But Rep. Mike Turner (R-OH) said last week that the entire nuclear weapons budget for the next ten years is only about $214 billion.  He said that the cuts proposed by Democrats would therefore “amount to unilateral and immediate nuclear disarmament by the United States” with “catastrophic impacts to our national security and global stability.”

In his own letter to the Super Committee, Rep. Turner, chair of a House Armed Services Subcommittee, cited November 2 testimony from Administration officials including Thomas D’Agostino of the National Nuclear Security Administration (NNSA), who said that “The 1251 report [on nuclear force structure] makes clear that the total for the Department of Defense and NNSA will cost approximately $200 billion over the next 10 years, not the $600 billion or so that some are claiming.”

That seemingly authoritative statement might have settled the issue — but it did not, according to Stephen I. Schwartz of the Monterey Institute of International Studies.

“Here’s the fundamental problem: No one in the government knows exactly how much has been spent or continues to be spent on nuclear weapons because there is not and has never been a unified, comprehensive budget to monitor all their costs across departments and agencies and over time,” said Mr. Schwartz, an author of several studies on nuclear weapons spending.

The nominal budget for nuclear weapons, said Mr. Schwartz, “excludes a number of very expensive and critical programs that make the nuclear arsenal usable, including overhead and support costs; most research and development costs for delivery systems and support equipment; all costs for tactical nuclear weapons; airlift and sealift costs for strategic and tactical nuclear weapons programs; most centralized command, control, communications programs associated with nuclear weapons; all intelligence programs that support the nuclear weapons mission; and some training costs.”

To remedy the ambiguity in nuclear budgeting, Mr. Schwartz proposed that Congress enact a new framework for financial transparency and accountability in the nuclear weapons program.  In principle, he said, such a framework should appeal to political leaders and analysts of all persuasions.

“If Congress (and the interested public) had a clear understanding of what it costs to sustain the nuclear arsenal, or of, for example, the annual expenditures required to secure vulnerable nuclear materials in the United States and overseas, we could have a rational and logical discussion about the costs and benefits of these programs.”

“Unfortunately, we do not, which means that rhetoric and assumptions will most likely replace facts when it comes to making important decisions about the future of US nuclear security spending,” he wrote in a recent paper.  See “Building Budgetary Transparency and Accountability for the US Nuclear Weapons Program” by Stephen I. Schwartz, September 8, 2011.

Dirty War Documents, Directed Energy Weapons, More

Last week, Rep. Maurice Hinchey (D-NY) asked President Obama to expedite the declassification of U.S. intelligence documents pertaining to Argentina’s so-called “dirty war” during the military dictatorship that lasted from 1976 to the mid-1980s. “The substantial backlog at the National Archives and Records Administration and history of unwillingness to declassify by U.S. intelligence agencies has led me to believe that systematic declassification is not a suitable solution,” Rep. Hinchey wrote on November 2, explaining his request for Presidential intervention.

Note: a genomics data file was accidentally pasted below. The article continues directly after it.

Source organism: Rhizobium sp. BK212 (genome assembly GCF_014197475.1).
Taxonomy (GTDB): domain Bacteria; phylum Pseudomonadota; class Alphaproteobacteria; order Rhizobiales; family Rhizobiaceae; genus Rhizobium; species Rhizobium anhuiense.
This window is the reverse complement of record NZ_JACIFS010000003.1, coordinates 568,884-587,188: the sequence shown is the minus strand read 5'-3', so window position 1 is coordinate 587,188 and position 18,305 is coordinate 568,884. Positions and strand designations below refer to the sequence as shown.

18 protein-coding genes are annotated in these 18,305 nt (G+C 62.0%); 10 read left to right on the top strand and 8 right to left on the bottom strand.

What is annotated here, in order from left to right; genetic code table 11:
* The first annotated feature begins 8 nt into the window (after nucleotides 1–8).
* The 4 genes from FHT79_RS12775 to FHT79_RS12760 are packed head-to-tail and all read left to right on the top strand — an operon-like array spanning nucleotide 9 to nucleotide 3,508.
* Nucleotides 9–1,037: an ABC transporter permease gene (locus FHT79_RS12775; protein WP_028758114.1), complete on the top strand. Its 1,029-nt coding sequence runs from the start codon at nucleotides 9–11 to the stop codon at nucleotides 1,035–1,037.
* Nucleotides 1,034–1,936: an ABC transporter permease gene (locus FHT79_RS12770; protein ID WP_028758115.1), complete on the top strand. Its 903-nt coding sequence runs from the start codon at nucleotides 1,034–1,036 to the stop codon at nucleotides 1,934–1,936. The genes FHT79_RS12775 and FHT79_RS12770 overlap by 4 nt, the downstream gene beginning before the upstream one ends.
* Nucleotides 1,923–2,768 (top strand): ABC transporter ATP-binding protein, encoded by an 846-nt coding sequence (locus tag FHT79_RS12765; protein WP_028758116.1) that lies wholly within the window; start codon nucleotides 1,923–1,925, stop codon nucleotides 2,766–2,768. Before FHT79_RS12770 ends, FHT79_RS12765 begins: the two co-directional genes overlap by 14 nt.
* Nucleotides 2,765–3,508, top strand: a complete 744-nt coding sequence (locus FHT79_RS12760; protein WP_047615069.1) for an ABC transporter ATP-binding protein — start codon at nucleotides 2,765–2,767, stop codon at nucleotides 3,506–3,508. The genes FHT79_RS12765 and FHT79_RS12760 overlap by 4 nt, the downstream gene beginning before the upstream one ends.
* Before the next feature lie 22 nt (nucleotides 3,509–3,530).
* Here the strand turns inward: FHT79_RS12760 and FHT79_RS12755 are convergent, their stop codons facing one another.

A new U.S. Air Force policy directive on “Directed Energy Weapons” specifies that whenever such a weapon is developed within a tightly-secured Special Access Program, a legal review of the classified weapon will be conducted by the Air Force General Counsel to “ensure… that any such weapon complies with domestic and international law.”

A new report from the Congressional Research Service considers the use and abuse of synthetic drugs.  See “Synthetic Drugs: Overview and Issues for Congress,” October 28, 2011.

Help Support Secrecy News

We invite you to help sustain Secrecy News and the work of the FAS Project on Government Secrecy by making a tax-deductible contribution to the Federation of American Scientists.

Last week, the Congressional Research Service issued a report about “The Arsenal Act,” a peculiar and little-known law dating back to 1854 that authorizes the Secretary of the Army to “abolish any United States arsenal that he considers unnecessary.” If you wanted to read that report you could purchase a copy for $29.95 from a commercial vendor.  Or you could write to your Congressman to request that a copy be sent to you.  Or you could simply read the report right now for free on the Federation of American Scientists web site.

We do not charge anyone for access to this or thousands of other valuable, hard-to-find government records that are highlighted in nearly every issue of Secrecy News.  The whole point of our work is to make such records more easily available.

But we do incur costs in gathering and publishing the records.  We also invest time and resources in probing the boundaries of the national security secrecy system and reporting our findings to the interested public.  We engage in advocacy to promote a real, measurable reduction in the scope of secrecy through the Fundamental Classification Guidance Review and other mechanisms.  And we assist reporters and researchers dealing with questions of access to government information.